By Ryan Capak / August 31st, 2016
|Title||Hatsune Miku Project Diva Future Tone|
|Release Date||June 23, 2016|
Hatsune Miku – Project Diva Future Tone is a rhythm game starring Miku, Rin, Len, Luka, Kaito, and Meiko. But it’s mostly Miku, as the Project Diva games tend to do. Future Tone has one important factor, though. It’s a complete port of the arcade title, as in it has the entire Project Diva library, give or take a few songs. The song list for the full package weighs in at a rather hefty 216 tracks. Or, in more scientific terms, a metric shitload. I say “full package” because Future Tone is split into two separate games. People have the option of buying just the “Future Sound” pack, just the “Colorful Tone” pack, or both together. Now, the game is also digital download only, which makes it a bit hard for Non-Japanese players to get it, but I’ll go into that later.
Like every console Project Diva release, Future Tone makes several changes to the gameplay to keep things fresh. Thankfully every change is for the better. Hold notes work completely differently from how they did before. Now when a hold note comes up you have to continue hitting other notes while holding the button down. You’ll keep gaining bonus points so long as you hold the button down, up to a certain point. Of course this applies to linked notes as well, which in turn give you even larger bonuses. You won’t always get to hold the note for the max amount of time either, as pressing a note of the same type ends the bonus counter. Harder difficulties will have several hold notes coming at you in rapid succession, as well. It gets pretty hectic, but it’s always satisfying.
Flick notes basically don’t exist anymore, and thank god for that. Instead, Future Tone has… I don’t know the actual name, so I’ll call them “arrow notes.” While these arrow notes can be hit by flicking the sticks, that’s stupid and why would you ever use the sticks? You’re given the much better option of using L1 and R1 to hit them, based on which way they’re pointing. Left arrow is L1 and vice versa. You could also slide your thumb on the controller’s touchpad but that’s still way less efficient than using L1/R1. These notes are far less common than flick notes ever were, as well. Songs that have them even have a little symbol to let you know and be ready for them.
Future Tone isn’t just a major upgrade mechanically either, as the visuals and customization are pretty stellar. While visuals aren’t exactly important for a rhythm game, it’s still nice. The PVs for every track look great, and the game itself runs at 60fps without any hiccups. More important than the quality of the PVs, however, is what you can do with the models in them. Every costume (referred to in-game as “modules”) you can possibly imagine is in Future Tone. Modules, and all of the various accessories, are purchased with points you get for clearing songs. Every song in the game has a default setup for modules that you can edit at your leisure. Want to give yourself nightmares by having extreme close-ups of a Mikudayo mask every time you play “Rolling Girl”? Future Tone has you covered.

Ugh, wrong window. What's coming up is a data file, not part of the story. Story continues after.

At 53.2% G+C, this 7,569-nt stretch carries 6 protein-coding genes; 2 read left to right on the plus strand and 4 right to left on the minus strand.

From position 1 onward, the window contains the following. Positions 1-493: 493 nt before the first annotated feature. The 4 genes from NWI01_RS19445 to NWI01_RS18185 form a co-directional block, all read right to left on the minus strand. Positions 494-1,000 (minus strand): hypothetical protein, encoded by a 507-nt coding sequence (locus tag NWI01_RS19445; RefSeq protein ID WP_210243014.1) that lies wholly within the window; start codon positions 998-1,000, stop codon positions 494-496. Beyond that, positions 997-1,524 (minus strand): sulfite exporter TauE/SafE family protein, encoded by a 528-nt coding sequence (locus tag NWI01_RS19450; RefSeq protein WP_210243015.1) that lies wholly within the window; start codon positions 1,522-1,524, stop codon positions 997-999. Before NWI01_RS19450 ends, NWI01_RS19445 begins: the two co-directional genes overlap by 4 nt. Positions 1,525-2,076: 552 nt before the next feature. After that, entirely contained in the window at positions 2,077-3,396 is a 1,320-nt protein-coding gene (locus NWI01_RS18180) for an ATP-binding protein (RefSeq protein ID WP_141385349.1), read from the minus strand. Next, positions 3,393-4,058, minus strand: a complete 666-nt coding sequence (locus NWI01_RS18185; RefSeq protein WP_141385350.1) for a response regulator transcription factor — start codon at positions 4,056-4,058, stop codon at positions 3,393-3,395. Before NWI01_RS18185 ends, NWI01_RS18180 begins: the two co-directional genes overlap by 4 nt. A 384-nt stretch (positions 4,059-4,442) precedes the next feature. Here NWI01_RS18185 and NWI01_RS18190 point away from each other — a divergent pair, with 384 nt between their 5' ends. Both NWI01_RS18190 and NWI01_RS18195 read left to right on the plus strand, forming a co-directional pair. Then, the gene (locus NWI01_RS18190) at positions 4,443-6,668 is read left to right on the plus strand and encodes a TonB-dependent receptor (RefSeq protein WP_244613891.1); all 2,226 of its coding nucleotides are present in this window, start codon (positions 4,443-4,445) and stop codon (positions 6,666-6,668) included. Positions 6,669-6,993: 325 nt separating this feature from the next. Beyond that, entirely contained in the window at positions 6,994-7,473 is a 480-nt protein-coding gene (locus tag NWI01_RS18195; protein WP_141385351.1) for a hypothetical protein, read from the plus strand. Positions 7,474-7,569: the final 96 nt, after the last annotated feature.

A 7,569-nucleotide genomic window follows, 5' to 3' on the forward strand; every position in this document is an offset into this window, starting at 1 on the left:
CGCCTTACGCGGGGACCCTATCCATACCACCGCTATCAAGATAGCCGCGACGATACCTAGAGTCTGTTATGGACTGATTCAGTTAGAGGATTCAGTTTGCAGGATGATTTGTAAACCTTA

On top of the default setup for each song, you can also create 3 unique setups to use on whatever songs you please. So if you want every PV to star the inarguable best module Future Style Rin you can totally do that, matching vocals be damned. On top of the modules themselves, there are the accessories I mentioned earlier. They’re your typical stuff; glasses, anime sweat drops, tiny Mikudayo figures that sit on the models head, etc. Beyond even that, you can mix and match hairstyles between modules.
Sound design isn’t exactly the first thing that comes to mind when thinking about what makes a rhythm game good. As long as the music is good that pretty much covers it, right? Well, yeah kinda. But there is one sound effect in this game that made me think otherwise. The arrow notes I mentioned earlier have hold variants that function the way hold notes did in previous Project Diva games. The sound effect for these notes is incredible. I love it. I prioritized playing songs with these notes just because of the sound effect.
The only negative aspect of Future Tone I can even think of is that it’s a huge pain to obtain if you’re not in Japan. Being digital download only axes any chances of importing it. So, we only have one option. Create a Japanese PSN account, buy PSN codes off of second-hand retailers like Play-Asia, and use that. The full package costs a lot because of this, as your only option is to get the 10,000 yen card for just over $100 US, and the full game costs 7,800 yen. Is the price worth it? Absolutely 100% without question yes. It’s over 200 songs and insane amounts of aesthetic content. However if it is too pricey, you can always only buy one of the packs for 3,900 yen. I’ve sunk nearly 30 hours into it and haven’t even played half the songs. So yeah, it’s worth the money and effort.
Game purchased by author
Hatsune Miku Project Diva Future TonePS4Rhythm GameSega